Yet there you have 45% of Republicans, right now, saying they want people with no experience to be the most powerful person in the world. If your kid hadn't taken drivers ed, you wouldn't give him the keys to the car yet. But Republicans want to buy him a jet aircraft with a Cruise missile attached and send him off into the wild blue yonder.
To be clear, I'm not saying that these three people don't have enough experience. I'm saying that they have none. Republicans slammed Barack Obama when he first ran for being inexperienced. But he had been a United States Senator for two years, on the Senate Foreign Relations Committee and an Illinois State Senator for 12 years. By comparison to Donald Trump, Dr. Ben Carson and Carly Fiorina -- combined -- that's the equivalent of being King of the World.
By the way, it's important to note that being rich, famous and saying outlandish things that you might occasionally agree with when drunk does not qualify one to be President of the United States. If it did, Ted Turner would have been elected years go. Or Mel Gibson could have been granted immediate citizenship and simply been named president by acclimation. Then again, if all you want is rich, offensive and well-known, why not cut out the middle man and just vote for either of the Koch brothers?
Furthermore, Carly Fiorina ran for the U.S. Senate here in California. It was an embarrassment following her campaign here. So much so that she got pummeled by Barbara Boxer by 10 points. She is no more experienced in politics today than she was then. The only difference is that Hewlett-Packard has largely recovered ever since it fired her for being an incompetent CEO.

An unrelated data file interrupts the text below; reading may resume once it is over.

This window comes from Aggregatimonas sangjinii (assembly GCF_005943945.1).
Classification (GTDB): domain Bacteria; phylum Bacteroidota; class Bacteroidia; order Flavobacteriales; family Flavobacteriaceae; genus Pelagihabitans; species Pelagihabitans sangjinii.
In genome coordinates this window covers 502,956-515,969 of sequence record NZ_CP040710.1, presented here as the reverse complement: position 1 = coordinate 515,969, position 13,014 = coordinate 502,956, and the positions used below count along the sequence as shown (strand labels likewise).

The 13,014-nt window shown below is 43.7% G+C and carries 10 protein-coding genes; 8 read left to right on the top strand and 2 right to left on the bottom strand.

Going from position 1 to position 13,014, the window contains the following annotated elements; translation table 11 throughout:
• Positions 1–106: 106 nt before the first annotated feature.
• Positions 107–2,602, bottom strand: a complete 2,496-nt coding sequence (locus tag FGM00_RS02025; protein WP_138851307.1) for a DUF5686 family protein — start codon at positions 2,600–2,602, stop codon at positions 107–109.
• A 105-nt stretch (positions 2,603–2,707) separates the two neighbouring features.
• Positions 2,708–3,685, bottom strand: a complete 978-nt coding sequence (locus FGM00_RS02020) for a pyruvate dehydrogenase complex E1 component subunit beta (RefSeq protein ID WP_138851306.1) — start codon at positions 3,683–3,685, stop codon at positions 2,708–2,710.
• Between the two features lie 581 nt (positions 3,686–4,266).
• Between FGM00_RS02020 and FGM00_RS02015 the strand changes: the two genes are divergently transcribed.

And I'm guessing that 100% of Republicans, rounded off to the nearest .00000000001%, didn't have the slightest idea who on earth Dr. Ben Carson was a year ago, but now 12% want him to be the most powerful man in the world because...well, honestly i don't know why because. The only earthly explanation is that they "like what he says," but if that qualified someone to be president, why not just say you want your best friend? It would have the same meaning, and at least then you'd have an inside track to the Oval Office if your pal won, rather than a total unknown stranger..
All this said, Dr. Ben Carson and Carly Fiorina are not getting the GOP nomination, and Donald Trump still has a long road ahead before getting someone to actually cast a first primary vote for him, acting to place their security and their country's in his carnival barker hands, rather than easily registering your belligerent protest to a questioning pollster. But that they make up 45% of Republican support at any time in the race, no matter how early speaks volumes about today's Republican Party.
When Republicans say they don't believe in government, they mean it.